I have had the opportunity to share my Oculus Rift, Google Cardboard, and other Virtual Reality devices with at least 50 first-time VR users. It's always fun to see the reaction on people's faces when they first experience virtual reality. After they go through the water-splashing roller coaster, sit on a lifelike toilet, or wander down a super creepy hallway, we usually have a discussion about the future of VR. Here are the some of the experiences I am most excited about.
1) Taking a nature hike with my younger brother who lives a half a world away: My younger brother moved outside the United States 14 years ago. Since then, we haven't been able to spend a great deal of time hanging out in person. But that could all change with virtual reality: whether it's a heart-to-heart chat in the VR jungle or a simple every day activity, VR will allow us to connect with our loved ones, no matter where they live.
2) Seeing MLK Speak from the Lincoln Memorial in 1964: Martin Luther King's "Let Freedom Ring" speech is one of our greatest national treasures. Watching that speech had a very strong impact on me, even though the black and white video made it seem like it happened a long time ago in a world far away.
Popular VideoThis young teenage singer was shocked when Keith Urban invited her on stage at his concert. A few moments later, he made her wildest dreams come true.
Imagine how much of an impact it could have if we enabled and allowed all of our nation's children to be in the crowd and see the speech as it happened on that historic day. Perhaps MLK would touch even more people and the U.S. could emerge a stronger, more tolerant nation with the guidance of a posthumous leader who keeps living through virtual reality.
3) Going to concerts as a member of the band: When I tell people I want to go to concerts in VR, they usually say, "So what, we can go to concerts now." Yeah, but can you go to the concert as the keyboardist or the drummer of the band, onstage -- watching outward as 50,000 fans scream at you, looking to your left and seeing Jay Z, The Black Keys, or (insert your favorite artist) up close, beads of sweat dripping from their faces, watching their hands rip at the guitar, passion oozing from their faces as they sing into the microphone. We will experience concerts and sporting events up close and personal in a way most of us cannot even fathom today.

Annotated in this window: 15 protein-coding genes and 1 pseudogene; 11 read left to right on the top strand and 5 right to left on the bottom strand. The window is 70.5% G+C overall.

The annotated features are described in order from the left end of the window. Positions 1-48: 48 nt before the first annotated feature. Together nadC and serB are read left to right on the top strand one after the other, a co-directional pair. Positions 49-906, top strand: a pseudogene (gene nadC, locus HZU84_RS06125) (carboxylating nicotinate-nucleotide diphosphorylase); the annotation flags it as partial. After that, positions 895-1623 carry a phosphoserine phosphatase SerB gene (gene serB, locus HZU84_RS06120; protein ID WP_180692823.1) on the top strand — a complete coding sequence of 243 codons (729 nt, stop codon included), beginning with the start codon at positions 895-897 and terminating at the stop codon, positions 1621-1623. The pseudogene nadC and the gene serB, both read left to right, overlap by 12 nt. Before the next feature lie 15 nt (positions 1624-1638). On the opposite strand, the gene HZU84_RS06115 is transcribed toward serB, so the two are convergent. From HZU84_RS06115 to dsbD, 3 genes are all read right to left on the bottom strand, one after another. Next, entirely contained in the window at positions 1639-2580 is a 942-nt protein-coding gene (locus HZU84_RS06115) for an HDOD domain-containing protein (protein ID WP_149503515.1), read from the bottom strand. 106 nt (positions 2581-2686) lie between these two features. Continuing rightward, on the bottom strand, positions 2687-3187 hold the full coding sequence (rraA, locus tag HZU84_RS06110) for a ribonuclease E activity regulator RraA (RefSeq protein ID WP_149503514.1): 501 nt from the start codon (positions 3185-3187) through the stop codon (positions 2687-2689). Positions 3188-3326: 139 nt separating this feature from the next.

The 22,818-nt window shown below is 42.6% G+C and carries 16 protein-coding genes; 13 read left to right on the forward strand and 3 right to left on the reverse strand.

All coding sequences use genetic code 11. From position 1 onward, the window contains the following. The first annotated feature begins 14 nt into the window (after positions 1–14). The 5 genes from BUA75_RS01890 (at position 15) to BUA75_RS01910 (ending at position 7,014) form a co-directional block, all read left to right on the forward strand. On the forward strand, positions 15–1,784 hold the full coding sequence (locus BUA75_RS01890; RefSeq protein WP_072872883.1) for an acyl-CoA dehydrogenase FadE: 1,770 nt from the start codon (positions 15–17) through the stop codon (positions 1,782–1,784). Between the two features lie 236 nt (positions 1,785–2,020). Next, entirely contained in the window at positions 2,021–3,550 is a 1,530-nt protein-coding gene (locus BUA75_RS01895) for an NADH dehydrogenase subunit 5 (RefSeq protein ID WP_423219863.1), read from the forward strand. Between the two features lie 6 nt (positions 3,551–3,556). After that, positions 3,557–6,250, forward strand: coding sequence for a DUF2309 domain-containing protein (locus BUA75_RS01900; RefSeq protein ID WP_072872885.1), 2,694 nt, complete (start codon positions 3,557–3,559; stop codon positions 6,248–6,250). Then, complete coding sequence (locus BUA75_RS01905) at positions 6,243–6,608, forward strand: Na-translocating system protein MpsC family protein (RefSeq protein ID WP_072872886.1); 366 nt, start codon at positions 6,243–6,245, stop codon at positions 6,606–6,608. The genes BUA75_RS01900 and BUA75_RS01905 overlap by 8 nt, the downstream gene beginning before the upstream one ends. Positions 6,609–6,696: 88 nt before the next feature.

Popular VideoThis young teenage singer was shocked when Keith Urban invited her on stage at his concert. A few moments later, he made her wildest dreams come true:
4) Not having to wait in lines for the Louvre: Visiting the Louvre is one of those bucket list trips you have to do in life if given the unique opportunity. You can't come home from Paris and tell people you didn't see the Mona Lisa. Even though I visited 20 years ago, I can still clearly recall how long the lines were to get in and see all the famous works of art.
I'll probably go again someday, perhaps with my wife and children, and maybe the lines will be even longer. How great would it be if we could have the same experience from the comfort of our home in Los Angeles, without having to trek 10,000 miles to stay in a hotel and stand in a two to three hour line to get inside.
5) Imprisonment: This one might seem strange to some, so think about it with an open mind before you cast judgment. I am excited for this one in a different way than the others - this is not about an adrenaline-pumping rock concert or seeing my beloved San Antonio Spurs from center court (and I mean the literal, exact center of the basketball court with Kawhi Leonard running past me on a fast break, at full speed, to dunk a basketball through the rim, just 47 feet away from me, but I digress...).
Rather, I am excited to experience alternate, difficult and challenging realities than I cannot currently process. I hope these experiences can make me a better, more empathetic person. Over two million Americans are in prison -- many for non-violent drug offenses, and the people who put them there probably don't have a clue what it feels like. As we attempt to tackle the mass incarceration problem in the U.S., it's imperative that we understand what that reality truly means. Perhaps I, plus everyone in Congress, should spend a day behind bars, in a tiny cell, without our friends, family, or sunlight and see what it's like. Experiencing alternate, difficult realities will help us better understand each other, and also appreciate what we each have in our own real worlds.
I would love to hear your feedback. What VR experiences are you most excited about?